Sometimes brands and their agencies ‘over’-think their ad campaigns, to such an extent that all the audience can see is the video rather than…
We’ve probably all used the saying, “Great Minds Think Alike”, at some point in our lives and the same impression of déjà vu can sometimes apply with advertising campaigns too. But I bet Hyundai are wishing they’d been a little more ambitious with their recent video for the Genesis Coupe.
I can’t decide what to be more impressed by, the predictable trajectory of golfer Jake Shepherd’s swing, or former Formula 1 driver David Coulthard’s ability to spot the ball while driving at 120 mph in the Mercedes-Benz SLS AMG Roadster.
A lot of people ‘inside’ BMW were unhappy about their brand team ditching ‘The Ultimate Driving Machine’ tagline from the car maker’s ads and replacing it with.. JOY.
That’s like Audi dropping ‘Vorsprung Durch Technik’ and replacing it with ‘Well-built & Reliable’.
Mercedes-Benz are notorious for their somewhat awkward product placements featuring Nico Rosberg, Michael Schumacher and Mika Häkkinen, but sometimes they work – such as in the excellent ‘Sunday Driver’ commercial from Christmas 2010.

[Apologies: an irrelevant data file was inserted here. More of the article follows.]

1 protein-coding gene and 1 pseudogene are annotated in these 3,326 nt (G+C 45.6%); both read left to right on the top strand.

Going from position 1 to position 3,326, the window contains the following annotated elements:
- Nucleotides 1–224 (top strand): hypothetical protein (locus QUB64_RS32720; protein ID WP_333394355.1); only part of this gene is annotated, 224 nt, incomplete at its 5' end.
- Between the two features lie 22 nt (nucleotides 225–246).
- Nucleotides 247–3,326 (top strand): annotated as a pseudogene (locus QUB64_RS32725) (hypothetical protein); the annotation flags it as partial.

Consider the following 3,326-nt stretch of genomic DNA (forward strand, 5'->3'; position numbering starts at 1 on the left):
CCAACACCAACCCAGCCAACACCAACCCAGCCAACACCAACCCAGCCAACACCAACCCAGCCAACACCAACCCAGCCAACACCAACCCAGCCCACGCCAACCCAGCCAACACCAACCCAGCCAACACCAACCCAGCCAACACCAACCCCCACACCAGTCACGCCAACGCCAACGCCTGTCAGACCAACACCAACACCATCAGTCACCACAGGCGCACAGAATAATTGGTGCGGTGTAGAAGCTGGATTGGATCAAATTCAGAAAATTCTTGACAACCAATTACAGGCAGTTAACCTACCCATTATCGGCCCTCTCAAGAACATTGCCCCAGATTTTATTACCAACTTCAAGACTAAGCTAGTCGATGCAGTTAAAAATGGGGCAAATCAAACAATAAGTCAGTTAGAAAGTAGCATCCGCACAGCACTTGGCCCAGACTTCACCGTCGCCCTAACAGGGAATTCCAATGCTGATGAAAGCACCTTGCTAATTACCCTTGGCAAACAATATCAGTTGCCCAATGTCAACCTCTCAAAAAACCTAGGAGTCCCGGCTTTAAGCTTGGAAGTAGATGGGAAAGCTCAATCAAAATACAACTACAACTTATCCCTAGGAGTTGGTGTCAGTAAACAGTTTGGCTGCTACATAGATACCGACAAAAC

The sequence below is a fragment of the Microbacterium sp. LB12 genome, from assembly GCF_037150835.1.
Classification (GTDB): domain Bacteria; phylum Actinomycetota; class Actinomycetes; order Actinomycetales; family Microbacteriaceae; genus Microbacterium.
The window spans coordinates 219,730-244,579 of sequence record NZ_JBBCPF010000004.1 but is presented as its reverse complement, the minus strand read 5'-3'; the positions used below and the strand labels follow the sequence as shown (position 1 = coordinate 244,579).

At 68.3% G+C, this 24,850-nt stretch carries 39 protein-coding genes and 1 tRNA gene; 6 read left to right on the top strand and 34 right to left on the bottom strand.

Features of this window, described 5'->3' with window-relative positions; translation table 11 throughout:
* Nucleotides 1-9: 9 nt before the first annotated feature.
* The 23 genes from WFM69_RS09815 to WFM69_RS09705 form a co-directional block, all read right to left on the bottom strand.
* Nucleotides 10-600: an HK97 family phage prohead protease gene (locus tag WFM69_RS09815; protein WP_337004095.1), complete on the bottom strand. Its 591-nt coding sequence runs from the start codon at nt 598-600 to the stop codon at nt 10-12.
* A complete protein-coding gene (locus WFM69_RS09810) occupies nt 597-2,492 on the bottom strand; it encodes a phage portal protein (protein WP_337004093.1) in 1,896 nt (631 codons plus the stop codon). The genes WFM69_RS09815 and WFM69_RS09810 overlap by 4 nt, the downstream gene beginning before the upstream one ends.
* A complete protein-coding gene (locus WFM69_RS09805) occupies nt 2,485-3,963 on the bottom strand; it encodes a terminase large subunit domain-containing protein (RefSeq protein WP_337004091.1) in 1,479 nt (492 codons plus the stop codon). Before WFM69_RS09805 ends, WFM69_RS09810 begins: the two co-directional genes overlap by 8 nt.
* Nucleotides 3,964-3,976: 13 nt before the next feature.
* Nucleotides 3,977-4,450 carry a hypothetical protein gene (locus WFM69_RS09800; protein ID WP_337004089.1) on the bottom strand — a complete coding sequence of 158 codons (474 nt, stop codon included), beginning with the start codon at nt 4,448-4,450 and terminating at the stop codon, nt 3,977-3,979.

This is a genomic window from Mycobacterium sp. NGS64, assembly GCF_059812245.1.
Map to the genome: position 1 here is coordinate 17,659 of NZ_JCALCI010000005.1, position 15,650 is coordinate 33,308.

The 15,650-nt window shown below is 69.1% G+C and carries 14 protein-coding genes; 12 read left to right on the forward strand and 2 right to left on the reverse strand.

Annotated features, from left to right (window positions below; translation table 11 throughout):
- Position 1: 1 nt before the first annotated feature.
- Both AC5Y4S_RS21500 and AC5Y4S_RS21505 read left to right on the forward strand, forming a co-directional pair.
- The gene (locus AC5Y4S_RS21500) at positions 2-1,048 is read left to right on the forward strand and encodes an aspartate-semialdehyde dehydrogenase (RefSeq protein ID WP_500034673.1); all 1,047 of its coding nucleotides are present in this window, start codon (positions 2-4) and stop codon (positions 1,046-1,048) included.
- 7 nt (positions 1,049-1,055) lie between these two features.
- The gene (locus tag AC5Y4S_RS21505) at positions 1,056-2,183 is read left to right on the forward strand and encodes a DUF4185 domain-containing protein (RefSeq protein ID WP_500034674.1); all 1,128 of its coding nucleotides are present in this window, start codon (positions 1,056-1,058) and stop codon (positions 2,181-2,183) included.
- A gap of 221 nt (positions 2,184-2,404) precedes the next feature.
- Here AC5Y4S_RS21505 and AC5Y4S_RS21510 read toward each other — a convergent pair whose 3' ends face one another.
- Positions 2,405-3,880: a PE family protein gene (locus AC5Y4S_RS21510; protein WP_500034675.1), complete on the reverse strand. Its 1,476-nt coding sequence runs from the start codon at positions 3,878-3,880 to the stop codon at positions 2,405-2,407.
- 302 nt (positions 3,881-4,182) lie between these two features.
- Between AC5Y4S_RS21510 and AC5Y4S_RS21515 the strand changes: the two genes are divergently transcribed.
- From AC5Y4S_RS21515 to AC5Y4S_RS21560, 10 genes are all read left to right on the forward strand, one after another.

Chrysler’s Super Bowl ad became notorious for all the wrong reasons, after it was pulled by YouTube in a move that raised fresh questions over the video sharing platform’s content management controls.
When you look at the latest plethora of Super Bowl ads, what do you see? A bit of fun? Or do they inspire you think about ways in which you can apply the same thinking to your own promotional activities? Hopefully it’s the latter, because there’s much to learn from the patterns being formed.
Toyota Yaris – not the easiest car to promote in a market crowded with standout superminis. Mainstream stalwarts include the Ford Fiesta, Vauxhall Corsa and Volkswagen Polo, whilst even entry-level versions of the Volkswagen Beetle or BMW MINI might feature on the same shopping list as Toyota’s sensible hatchback.
The latest campaign by Honda Spain got me thinking about other examples of Automotive Parkour – the art of entering a car with speed and efficiency. Ideally without breaking anything.
Ever since Jeremy Clarkson tried to destroy a Toyota Hilux on Top Gear (and failed), it’s gained something of a reputation as being unbreakable. Toyota’s marketing people were quick to pick up on the show’s endorsement and have subsequently made it a key theme of their ads.
Proof, if ever it were needed, that the car industry makes the best ads – Hyundai’s new TV spot for the Veloster is the second this year to feature the Grim Reaper and continues the trend started by Mercedes in showing how technology can be used to cheat death.
Volkswagen stole a march on other car makers at this year’s Super Bowl by launching its promotional ads 1 week early – the resulting void filled by their campaign resulted in more than 35 million online views, plus over 100 million TV views during the event.